Arthur eventually goes to Arkham and tracks down his mother’s file—in it, he learns she was committed to the insane asylum after having endangered the life of her adopted son (Arthur himself) when she did nothing to stop an abusive boyfriend from beating them both. Arthur was found shackled to a radiator with bruises all over his body.
So what’s real? That’s the question you might have had after you left the theater about the potential bond between Arthur Fleck and Bruce Wayne, and, frankly, everything else that happened. The fact that Arthur’s entire relationship with Zazie Beetz’s character Sophie was revealed to be in his head certainly increases the chances that nothing you saw in the film can be guaranteed to have happened. Was Penny telling the truth (and Thomas Wayne had her medical records doctored in order to shield himself and his promising career from her claims), or is Thomas Wayne correct and Penny was insane?
According to Thomas Wayne himself, Brett Cullen, the connection between the Joker and Batman is real. Speaking to The Hollywood Reporter, Cullen had this to say:
“I was very surprised when I read the twist. I went to Todd and asked, ‘Are we playing this the way I think we’re playing this?’ Todd responded with, ‘What would be a compelling reason for the Joker to hate Batman so much?’ The idea that the Joker is an illegitimate child that didn’t get anything from the Wayne family is a very compelling motivation for his character’s hatred. This movie makes you feel for Arthur, when you see him struggling with his mother. And she’s saying, ‘Go see Thomas Wayne, he’ll help us. He’s a good man.’ It’s gut-wrenching.”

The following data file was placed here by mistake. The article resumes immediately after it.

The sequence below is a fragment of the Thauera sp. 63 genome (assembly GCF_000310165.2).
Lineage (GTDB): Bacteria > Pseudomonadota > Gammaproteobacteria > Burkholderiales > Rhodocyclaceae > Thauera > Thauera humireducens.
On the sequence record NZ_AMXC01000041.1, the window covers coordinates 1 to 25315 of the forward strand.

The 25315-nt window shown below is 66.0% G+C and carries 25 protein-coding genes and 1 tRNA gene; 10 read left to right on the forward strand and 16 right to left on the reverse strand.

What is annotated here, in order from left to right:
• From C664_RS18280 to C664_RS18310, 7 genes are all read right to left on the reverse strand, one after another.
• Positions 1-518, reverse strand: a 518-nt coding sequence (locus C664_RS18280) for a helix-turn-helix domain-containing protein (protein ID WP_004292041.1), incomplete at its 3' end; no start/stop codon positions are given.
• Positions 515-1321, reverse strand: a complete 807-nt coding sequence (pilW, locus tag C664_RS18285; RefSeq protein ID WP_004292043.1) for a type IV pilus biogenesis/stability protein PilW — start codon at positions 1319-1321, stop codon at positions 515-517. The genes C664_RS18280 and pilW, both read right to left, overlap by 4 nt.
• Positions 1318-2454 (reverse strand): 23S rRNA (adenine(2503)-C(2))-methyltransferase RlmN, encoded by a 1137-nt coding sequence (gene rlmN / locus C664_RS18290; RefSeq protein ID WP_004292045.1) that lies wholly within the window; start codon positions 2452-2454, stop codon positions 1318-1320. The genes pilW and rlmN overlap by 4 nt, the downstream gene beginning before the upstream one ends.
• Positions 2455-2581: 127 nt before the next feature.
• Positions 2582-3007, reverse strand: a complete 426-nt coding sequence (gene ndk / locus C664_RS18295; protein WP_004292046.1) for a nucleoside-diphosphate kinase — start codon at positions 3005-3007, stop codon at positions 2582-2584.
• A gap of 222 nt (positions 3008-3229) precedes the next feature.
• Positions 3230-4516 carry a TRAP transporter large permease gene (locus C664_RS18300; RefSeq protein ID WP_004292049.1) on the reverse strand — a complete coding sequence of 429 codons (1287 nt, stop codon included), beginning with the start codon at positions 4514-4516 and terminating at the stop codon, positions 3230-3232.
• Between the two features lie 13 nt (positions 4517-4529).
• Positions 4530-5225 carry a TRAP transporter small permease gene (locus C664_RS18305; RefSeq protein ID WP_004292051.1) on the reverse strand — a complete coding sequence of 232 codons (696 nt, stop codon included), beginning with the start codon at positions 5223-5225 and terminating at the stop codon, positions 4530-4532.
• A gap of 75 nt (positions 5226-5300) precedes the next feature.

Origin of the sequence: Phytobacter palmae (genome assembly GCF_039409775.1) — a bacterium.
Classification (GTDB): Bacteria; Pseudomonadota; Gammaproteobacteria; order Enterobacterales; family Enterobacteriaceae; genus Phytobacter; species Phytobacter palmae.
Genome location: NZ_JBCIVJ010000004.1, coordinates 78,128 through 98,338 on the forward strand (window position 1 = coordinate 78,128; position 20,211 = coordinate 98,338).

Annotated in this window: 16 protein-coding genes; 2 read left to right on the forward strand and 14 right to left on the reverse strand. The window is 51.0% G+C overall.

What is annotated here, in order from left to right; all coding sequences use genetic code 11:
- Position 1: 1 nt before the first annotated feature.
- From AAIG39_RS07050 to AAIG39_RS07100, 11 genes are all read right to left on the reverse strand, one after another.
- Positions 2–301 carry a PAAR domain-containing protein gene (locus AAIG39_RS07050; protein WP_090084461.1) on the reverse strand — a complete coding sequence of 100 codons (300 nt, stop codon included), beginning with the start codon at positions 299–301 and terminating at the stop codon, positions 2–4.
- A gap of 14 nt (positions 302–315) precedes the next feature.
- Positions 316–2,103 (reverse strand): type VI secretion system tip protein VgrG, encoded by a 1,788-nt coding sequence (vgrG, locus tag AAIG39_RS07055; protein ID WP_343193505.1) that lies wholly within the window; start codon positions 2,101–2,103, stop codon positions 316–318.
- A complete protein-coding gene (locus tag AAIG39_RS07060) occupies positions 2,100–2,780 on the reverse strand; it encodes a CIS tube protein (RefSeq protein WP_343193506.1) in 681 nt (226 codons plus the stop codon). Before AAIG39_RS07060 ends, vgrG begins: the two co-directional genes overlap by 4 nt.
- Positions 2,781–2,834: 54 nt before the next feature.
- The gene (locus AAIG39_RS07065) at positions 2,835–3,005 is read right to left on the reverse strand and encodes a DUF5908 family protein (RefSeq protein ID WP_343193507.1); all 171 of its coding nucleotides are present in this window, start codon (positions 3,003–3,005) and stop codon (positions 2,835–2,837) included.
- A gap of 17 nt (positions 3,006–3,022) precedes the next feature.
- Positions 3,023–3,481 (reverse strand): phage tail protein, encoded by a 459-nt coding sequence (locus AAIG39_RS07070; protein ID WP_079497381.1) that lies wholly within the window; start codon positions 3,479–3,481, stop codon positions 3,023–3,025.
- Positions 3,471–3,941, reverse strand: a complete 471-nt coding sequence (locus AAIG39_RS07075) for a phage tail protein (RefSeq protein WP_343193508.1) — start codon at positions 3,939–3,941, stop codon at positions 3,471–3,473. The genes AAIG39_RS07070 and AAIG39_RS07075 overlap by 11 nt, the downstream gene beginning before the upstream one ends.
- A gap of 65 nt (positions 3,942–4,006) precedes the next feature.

Cullen is pretty adamant about Thomas Wayne’s culpability, and goes on to say this:
“I asked Todd how Thomas Wayne would’ve known Arthur’s mother. The backstory was that Arthur’s mother had worked for Thomas in his home, and she was a beautiful woman who Thomas was attracted to and it led to a physical relationship. Later in life, she’s in and out of mental institutions. And in my mind, Thomas Wayne put her there. What I like about the film is that it’s about real people with real faults who make mistakes. Some are done out of protection, like moving Arthur and his mother out of the picture.”
There’s likely never going to be a clear answer to the question of whether the Joker and Bruce Wayne share a dad. Unless, of course, the unthinkable happens and Phoenix agrees to a sequel. Considering Joker ended with Arthur Fleck in Arkham Asylum and hinted that maybe nothing we saw was real, the brotherhood between the Joker and Batman will remain a lingering question, a possibility, nothing more, that Gotham’s most twisted relationship is actually a sibling rivalry.
For more of our Joker coverage, read our interviews with composer Hildur Guðnadóttir, costume designer Mark Bridges and makeup department head Nicki Lederman.
Featured image: Caption: JOAQUIN PHOENIX as Arthur Fleck in Warner Bros. Pictures, Village Roadshow Pictures and BRON Creative’s “JOKER”, a Warner Bros. Pictures release. Photo Credit: Niko Tavernise